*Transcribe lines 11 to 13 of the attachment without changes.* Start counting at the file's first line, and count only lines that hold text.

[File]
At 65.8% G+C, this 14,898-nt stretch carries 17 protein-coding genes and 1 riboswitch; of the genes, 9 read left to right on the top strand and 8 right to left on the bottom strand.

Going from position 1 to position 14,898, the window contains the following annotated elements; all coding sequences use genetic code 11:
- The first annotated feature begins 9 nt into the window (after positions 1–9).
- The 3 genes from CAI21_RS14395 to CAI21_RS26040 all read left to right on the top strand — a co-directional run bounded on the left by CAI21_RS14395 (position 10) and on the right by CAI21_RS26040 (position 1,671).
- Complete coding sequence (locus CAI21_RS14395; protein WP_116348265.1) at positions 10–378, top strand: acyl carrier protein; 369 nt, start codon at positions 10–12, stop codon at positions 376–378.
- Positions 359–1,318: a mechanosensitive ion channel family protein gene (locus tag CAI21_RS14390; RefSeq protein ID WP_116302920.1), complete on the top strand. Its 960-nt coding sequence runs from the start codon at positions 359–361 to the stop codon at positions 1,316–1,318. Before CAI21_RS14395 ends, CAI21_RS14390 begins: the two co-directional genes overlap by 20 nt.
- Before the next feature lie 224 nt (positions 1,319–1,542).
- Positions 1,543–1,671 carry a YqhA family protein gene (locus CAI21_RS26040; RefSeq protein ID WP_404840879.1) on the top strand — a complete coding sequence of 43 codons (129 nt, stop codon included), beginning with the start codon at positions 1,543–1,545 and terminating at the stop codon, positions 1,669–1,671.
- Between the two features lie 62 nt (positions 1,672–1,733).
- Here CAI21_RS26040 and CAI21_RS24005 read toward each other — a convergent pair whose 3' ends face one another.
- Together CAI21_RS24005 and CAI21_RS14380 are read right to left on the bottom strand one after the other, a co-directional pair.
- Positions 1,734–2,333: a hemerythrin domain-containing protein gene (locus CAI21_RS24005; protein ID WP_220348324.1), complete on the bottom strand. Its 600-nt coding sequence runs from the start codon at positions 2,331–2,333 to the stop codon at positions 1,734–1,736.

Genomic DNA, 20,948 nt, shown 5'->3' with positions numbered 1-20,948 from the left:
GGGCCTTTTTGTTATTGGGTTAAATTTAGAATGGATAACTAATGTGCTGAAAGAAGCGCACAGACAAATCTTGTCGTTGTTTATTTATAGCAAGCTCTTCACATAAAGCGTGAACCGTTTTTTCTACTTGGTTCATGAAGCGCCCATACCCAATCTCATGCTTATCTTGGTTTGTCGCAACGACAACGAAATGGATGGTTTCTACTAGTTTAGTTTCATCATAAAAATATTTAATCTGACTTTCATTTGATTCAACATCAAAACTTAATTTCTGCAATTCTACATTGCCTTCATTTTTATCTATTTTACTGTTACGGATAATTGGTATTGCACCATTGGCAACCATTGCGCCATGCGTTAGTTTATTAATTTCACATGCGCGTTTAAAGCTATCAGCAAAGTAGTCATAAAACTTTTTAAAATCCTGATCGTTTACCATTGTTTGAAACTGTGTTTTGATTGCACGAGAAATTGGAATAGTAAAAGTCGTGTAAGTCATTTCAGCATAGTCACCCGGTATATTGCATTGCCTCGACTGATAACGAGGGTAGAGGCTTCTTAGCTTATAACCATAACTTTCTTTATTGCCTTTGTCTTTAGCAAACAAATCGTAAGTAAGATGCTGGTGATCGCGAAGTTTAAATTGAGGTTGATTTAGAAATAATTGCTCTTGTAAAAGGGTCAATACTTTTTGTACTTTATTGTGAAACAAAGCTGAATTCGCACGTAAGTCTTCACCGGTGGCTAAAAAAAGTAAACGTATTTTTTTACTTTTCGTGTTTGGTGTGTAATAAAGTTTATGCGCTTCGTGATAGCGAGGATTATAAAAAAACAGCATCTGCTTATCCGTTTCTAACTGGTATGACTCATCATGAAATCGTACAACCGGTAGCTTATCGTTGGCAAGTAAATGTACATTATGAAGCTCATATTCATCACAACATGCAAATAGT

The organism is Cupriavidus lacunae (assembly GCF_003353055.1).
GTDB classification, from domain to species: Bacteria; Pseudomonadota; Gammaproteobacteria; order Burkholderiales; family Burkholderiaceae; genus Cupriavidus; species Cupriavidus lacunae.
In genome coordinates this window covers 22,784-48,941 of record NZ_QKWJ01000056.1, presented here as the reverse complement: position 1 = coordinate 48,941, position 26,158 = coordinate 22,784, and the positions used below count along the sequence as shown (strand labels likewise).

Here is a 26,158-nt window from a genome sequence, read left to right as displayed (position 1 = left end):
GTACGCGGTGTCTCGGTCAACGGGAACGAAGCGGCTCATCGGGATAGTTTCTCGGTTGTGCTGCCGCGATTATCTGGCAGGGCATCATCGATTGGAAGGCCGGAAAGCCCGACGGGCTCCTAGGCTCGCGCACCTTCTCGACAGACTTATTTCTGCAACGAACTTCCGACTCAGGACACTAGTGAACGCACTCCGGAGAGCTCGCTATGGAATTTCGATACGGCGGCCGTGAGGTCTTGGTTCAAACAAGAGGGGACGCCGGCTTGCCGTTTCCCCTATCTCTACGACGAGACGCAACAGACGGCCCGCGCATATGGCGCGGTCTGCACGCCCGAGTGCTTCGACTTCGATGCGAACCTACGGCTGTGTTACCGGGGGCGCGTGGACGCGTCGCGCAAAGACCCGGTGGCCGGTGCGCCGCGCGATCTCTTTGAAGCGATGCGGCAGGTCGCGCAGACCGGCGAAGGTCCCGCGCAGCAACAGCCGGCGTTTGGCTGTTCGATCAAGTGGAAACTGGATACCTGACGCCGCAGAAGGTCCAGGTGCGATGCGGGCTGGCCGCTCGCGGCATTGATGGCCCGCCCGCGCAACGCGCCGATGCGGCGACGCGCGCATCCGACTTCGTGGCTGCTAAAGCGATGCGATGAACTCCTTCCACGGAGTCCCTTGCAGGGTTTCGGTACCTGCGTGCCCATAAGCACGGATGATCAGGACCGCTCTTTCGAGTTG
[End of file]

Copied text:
- Together CAI21_RS24005 and CAI21_RS14380 are read right to left on the bottom strand one after the other, a co-directional pair.
- Positions 1,734–2,333: a hemerythrin domain-containing protein gene (locus CAI21_RS24005; protein ID WP_220348324.1), complete on the bottom strand. Its 600-nt coding sequence runs from the start codon at positions 2,331–2,333 to the stop codon at positions 1,734–1,736.

Genomic DNA, 20,948 nt, shown 5'->3' with positions numbered 1-20,948 from the left: